To reduce excessive vocalization, give the Bambino lots of attention and play time.

Life Expectancy

The life expectancy of the Bambino cat is a question that has yet to be definitively answered due to its very short history.

This breed has only been around for about 15 years, which is on the low end of a cat’s life expectancy.

However, breeders and vets have speculated that the average life expectancy for this breed could be anywhere from 9 years – the life expectancy of a Munchkin – to around 15 years – the life expectancy of a Sphynx.

Bambino Cat Care

Bambinos are a generally healthy breed. Some care is required to keep their skin healthy, but overall it is quite manageable.

Health

Although an overall healthy breed, there are a few concerns to be addressed with this cat.

  • The main health care concern with this breed is a genetic heart disease called Hypertrophic Cardiomyopathy (HCM) to which they’re prone.
  • This comes from their Sphynx breeding, as HCM is a common problem among that breed.
  • In addition, this cat has a high metabolism and no hair coat, making it extremely sensitive to the cold.
  • Because of this, the Bambino cat requires a special, high-calorie diet to help regulate its body temperature and power its highly active personality.

Some owners like to take their cats outside for fresh air, but it should be done on a very limited basis with the Bambino.

In addition to being highly sensitive to the cold, it’s lack of hair mean it is also highly vulnerable to the sun’s rays, and it can and will become sunburned in a short amount of time.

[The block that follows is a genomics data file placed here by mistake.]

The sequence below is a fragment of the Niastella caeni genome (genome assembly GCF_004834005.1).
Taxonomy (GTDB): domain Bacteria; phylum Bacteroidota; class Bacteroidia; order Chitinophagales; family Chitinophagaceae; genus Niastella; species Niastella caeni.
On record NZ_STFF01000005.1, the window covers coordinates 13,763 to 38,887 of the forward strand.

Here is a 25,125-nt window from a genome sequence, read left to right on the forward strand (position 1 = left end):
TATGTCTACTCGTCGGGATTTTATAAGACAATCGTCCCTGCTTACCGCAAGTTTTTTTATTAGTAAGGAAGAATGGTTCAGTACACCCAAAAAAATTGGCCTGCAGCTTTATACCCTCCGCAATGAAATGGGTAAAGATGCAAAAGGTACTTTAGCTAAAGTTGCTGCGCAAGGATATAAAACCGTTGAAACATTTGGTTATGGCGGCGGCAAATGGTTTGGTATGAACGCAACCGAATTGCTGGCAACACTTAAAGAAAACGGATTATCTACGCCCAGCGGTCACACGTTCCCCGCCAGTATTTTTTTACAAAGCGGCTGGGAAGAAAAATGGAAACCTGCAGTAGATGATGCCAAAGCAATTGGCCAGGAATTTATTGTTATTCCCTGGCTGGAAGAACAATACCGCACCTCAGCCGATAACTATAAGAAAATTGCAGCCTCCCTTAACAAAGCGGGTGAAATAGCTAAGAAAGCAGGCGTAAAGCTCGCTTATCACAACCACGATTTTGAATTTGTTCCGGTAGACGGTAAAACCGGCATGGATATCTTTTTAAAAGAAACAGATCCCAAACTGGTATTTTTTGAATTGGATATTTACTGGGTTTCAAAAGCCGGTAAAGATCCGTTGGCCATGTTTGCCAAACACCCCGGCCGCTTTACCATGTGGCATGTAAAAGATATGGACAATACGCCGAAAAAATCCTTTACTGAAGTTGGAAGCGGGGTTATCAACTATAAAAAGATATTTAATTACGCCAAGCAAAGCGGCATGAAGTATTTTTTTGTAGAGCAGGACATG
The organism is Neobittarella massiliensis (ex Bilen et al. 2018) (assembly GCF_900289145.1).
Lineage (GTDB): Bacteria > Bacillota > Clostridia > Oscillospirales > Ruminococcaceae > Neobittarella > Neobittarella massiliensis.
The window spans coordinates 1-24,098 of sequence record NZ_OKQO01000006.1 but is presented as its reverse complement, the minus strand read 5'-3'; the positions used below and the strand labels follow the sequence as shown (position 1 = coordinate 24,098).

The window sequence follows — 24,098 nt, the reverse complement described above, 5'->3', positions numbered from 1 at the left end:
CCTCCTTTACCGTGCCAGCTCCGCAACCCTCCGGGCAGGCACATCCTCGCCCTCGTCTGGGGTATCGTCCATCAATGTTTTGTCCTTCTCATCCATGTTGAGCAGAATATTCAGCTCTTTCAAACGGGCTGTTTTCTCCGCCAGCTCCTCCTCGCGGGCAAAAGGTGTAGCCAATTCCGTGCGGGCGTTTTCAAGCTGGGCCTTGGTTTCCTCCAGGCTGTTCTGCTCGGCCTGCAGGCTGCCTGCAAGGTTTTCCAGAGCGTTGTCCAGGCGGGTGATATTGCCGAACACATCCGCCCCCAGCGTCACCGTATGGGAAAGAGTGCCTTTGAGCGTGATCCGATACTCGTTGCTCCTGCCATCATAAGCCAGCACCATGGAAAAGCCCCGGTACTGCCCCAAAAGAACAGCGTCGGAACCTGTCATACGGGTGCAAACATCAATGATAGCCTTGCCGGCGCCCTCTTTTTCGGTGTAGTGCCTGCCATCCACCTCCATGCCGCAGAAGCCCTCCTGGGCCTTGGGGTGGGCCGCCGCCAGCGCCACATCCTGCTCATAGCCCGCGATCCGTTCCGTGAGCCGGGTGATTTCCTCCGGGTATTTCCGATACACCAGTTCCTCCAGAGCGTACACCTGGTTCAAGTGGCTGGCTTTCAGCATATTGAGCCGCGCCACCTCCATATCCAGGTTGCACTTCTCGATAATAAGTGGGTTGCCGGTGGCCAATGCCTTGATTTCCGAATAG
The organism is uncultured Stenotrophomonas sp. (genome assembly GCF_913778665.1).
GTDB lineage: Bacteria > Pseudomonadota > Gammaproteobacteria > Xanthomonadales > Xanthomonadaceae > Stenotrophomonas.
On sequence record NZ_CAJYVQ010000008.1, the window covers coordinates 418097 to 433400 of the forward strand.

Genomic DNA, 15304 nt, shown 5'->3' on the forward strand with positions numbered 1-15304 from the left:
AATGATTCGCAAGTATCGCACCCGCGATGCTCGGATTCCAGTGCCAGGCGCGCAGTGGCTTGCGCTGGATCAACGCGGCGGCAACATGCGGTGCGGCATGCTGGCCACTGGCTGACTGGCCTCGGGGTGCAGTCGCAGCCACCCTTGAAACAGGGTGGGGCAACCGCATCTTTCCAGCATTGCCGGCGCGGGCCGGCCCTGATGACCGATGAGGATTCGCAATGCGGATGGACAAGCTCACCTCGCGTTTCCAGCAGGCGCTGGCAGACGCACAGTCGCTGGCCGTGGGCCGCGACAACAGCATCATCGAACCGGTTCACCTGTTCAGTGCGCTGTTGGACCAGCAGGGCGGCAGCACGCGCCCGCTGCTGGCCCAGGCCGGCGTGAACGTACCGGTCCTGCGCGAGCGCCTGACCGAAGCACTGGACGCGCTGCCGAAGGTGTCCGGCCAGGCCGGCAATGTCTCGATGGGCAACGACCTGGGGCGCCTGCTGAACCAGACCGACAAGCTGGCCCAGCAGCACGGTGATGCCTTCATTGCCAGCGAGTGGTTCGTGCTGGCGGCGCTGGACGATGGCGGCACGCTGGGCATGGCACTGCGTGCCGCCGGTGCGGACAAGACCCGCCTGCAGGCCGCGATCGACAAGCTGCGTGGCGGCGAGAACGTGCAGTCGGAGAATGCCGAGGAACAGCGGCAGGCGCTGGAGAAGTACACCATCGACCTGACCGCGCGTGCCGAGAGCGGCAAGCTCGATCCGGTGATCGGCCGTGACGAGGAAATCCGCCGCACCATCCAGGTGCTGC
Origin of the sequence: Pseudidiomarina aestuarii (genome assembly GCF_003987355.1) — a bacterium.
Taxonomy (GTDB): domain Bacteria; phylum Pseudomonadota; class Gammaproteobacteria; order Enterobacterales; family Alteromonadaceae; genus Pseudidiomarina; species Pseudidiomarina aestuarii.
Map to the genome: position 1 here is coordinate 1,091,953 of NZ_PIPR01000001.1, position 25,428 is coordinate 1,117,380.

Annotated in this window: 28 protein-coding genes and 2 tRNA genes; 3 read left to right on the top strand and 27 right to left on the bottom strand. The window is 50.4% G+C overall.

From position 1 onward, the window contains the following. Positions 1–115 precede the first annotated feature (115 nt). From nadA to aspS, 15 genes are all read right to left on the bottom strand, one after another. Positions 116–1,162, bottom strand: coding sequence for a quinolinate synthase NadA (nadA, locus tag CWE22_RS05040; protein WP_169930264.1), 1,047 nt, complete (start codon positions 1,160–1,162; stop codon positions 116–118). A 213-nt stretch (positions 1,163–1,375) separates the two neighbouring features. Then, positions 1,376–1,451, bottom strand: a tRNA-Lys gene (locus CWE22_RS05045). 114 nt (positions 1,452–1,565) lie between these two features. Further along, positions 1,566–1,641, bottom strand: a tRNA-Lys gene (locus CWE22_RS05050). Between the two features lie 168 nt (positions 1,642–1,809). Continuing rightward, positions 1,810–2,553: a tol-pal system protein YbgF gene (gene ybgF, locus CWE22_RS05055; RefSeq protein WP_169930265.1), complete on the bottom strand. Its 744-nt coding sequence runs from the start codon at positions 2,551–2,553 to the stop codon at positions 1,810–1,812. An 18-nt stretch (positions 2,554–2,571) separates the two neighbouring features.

This is especially true of the white-skinned variety which is incredibly sensitive to the sun.

Grooming

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Although the Bambino has no hair, it still requires regular grooming. Fortunately, this adaptable breed does very well with grooming.

  • The Bambino requires weekly or bi-weekly baths with water and a mild, aloe and oatmeal soap to help remove excess oil buildup on the skin.
  • The hair on other cat breeds wicks away excess oils, but that isn’t the case with the Bambino.

The importance of grooming cannot be stated enough. Without proper grooming, the Bambino’s skin can become excessively dirty, oily, and sticky to the touch.

In some cases, they can even develop skin problems. These were not mentioned in the health section because regular grooming makes this a purely preventable occurrence.

The Bambino Cat Makes a Great Pet

Although they look exotic and somewhat intimidating, the Bambino cat is actually a wonderful breed to have as a pet.

Their loving, easy going nature and high energy make for a playful kitty that can thrive in almost any home environment, and with no coat, they rank incredibly low on the allergen scale.

Just remember, grooming and proper diet is of utmost importance with this breed.

Do you have a Bambino cat? Share your experiences below!